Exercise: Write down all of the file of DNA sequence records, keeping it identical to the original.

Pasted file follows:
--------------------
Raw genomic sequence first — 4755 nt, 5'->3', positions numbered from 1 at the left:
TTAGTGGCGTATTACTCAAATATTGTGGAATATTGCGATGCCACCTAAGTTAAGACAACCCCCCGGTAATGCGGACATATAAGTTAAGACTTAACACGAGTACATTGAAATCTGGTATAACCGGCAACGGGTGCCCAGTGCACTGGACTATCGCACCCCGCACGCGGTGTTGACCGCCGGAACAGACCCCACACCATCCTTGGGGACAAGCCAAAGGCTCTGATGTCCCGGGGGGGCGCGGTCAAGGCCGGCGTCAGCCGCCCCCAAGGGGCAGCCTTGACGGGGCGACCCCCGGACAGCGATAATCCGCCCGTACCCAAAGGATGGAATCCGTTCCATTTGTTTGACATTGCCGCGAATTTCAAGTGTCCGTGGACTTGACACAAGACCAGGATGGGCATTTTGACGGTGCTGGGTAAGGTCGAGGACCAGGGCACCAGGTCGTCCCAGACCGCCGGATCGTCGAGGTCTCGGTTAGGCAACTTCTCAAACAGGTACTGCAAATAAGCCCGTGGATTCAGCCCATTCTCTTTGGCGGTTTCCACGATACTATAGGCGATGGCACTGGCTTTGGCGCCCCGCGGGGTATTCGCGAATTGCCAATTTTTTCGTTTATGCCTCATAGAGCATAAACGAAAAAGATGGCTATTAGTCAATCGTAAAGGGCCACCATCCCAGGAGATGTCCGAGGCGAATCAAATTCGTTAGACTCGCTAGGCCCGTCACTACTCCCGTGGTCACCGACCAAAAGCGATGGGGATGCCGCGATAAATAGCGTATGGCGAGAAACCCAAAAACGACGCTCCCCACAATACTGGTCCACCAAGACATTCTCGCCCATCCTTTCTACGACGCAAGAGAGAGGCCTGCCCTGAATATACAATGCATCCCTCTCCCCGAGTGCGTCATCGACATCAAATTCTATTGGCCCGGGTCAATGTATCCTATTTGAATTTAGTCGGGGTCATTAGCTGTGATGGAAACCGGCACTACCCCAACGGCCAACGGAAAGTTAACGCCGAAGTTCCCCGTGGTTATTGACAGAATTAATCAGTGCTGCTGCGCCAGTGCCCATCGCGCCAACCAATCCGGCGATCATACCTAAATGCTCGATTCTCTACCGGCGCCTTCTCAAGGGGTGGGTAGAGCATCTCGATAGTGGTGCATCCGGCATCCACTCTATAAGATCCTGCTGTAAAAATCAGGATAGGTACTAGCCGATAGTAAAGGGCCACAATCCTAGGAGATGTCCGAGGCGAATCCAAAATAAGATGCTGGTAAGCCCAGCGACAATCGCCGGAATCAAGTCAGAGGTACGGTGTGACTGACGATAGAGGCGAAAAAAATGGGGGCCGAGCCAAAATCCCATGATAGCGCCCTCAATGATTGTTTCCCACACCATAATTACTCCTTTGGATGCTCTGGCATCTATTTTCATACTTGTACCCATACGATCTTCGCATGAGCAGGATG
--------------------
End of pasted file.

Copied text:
Raw genomic sequence first — 4755 nt, 5'->3', positions numbered from 1 at the left:
TTAGTGGCGTATTACTCAAATATTGTGGAATATTGCGATGCCACCTAAGTTAAGACAACCCCCCGGTAATGCGGACATATAAGTTAAGACTTAACACGAGTACATTGAAATCTGGTATAACCGGCAACGGGTGCCCAGTGCACTGGACTATCGCACCCCGCACGCGGTGTTGACCGCCGGAACAGACCCCACACCATCCTTGGGGACAAGCCAAAGGCTCTGATGTCCCGGGGGGGCGCGGTCAAGGCCGGCGTCAGCCGCCCCCAAGGGGCAGCCTTGACGGGGCGACCCCCGGACAGCGATAATCCGCCCGTACCCAAAGGATGGAATCCGTTCCATTTGTTTGACATTGCCGCGAATTTCAAGTGTCCGTGGACTTGACACAAGACCAGGATGGGCATTTTGACGGTGCTGGGTAAGGTCGAGGACCAGGGCACCAGGTCGTCCCAGACCGCCGGATCGTCGAGGTCTCGGTTAGGCAACTTCTCAAACAGGTACTGCAAATAAGCCCGTGGATTCAGCCCATTCTCTTTGGCGGTTTCCACGATACTATAGGCGATGGCACTGGCTTTGGCGCCCCGCGGGGTATTCGCGAATTGCCAATTTTTTCGTTTATGCCTCATAGAGCATAAACGAAAAAGATGGCTATTAGTCAATCGTAAAGGGCCACCATCCCAGGAGATGTCCGAGGCGAATCAAATTCGTTAGACTCGCTAGGCCCGTCACTACTCCCGTGGTCACCGACCAAAAGCGATGGGGATGCCGCGATAAATAGCGTATGGCGAGAAACCCAAAAACGACGCTCCCCACAATACTGGTCCACCAAGACATTCTCGCCCATCCTTTCTACGACGCAAGAGAGAGGCCTGCCCTGAATATACAATGCATCCCTCTCCCCGAGTGCGTCATCGACATCAAATTCTATTGGCCCGGGTCAATGTATCCTATTTGAATTTAGTCGGGGTCATTAGCTGTGATGGAAACCGGCACTACCCCAACGGCCAACGGAAAGTTAACGCCGAAGTTCCCCGTGGTTATTGACAGAATTAATCAGTGCTGCTGCGCCAGTGCCCATCGCGCCAACCAATCCGGCGATCATACCTAAATGCTCGATTCTCTACCGGCGCCTTCTCAAGGGGTGGGTAGAGCATCTCGATAGTGGTGCATCCGGCATCCACTCTATAAGATCCTGCTGTAAAAATCAGGATAGGTACTAGCCGATAGTAAAGGGCCACAATCCTAGGAGATGTCCGAGGCGAATCCAAAATAAGATGCTGGTAAGCCCAGCGACAATCGCCGGAATCAAGTCAGAGGTACGGTGTGACTGACGATAGAGGCGAAAAAAATGGGGGCCGAGCCAAAATCCCATGATAGCGCCCTCAATGATTGTTTCCCACACCATAATTACTCCTTTGGATGCTCTGGCATCTATTTTCATACTTGTACCCATACGATCTTCGCATGAGCAGGATG